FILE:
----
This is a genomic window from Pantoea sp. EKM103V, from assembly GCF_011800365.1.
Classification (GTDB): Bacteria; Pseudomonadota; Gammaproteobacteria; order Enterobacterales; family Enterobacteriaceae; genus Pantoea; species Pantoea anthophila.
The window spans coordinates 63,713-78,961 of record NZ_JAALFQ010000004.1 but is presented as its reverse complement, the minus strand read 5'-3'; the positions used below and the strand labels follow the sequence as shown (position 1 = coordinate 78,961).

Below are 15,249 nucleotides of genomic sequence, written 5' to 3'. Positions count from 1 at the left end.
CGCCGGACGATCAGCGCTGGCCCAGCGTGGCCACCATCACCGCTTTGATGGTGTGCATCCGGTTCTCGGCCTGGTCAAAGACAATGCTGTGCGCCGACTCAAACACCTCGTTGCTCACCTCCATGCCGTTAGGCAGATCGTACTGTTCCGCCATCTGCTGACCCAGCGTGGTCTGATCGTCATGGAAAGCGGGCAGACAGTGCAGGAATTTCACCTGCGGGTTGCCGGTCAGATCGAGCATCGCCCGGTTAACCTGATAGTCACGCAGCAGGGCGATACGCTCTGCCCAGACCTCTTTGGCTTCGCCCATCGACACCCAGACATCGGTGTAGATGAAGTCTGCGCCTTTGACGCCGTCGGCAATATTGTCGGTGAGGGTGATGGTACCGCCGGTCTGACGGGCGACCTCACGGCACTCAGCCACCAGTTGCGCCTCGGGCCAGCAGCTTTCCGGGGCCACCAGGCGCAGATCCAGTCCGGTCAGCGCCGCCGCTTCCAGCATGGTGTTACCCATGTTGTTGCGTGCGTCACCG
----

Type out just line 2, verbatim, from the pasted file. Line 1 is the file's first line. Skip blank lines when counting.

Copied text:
Classification (GTDB): Bacteria; Pseudomonadota; Gammaproteobacteria; order Enterobacterales; family Enterobacteriaceae; genus Pantoea; species Pantoea anthophila.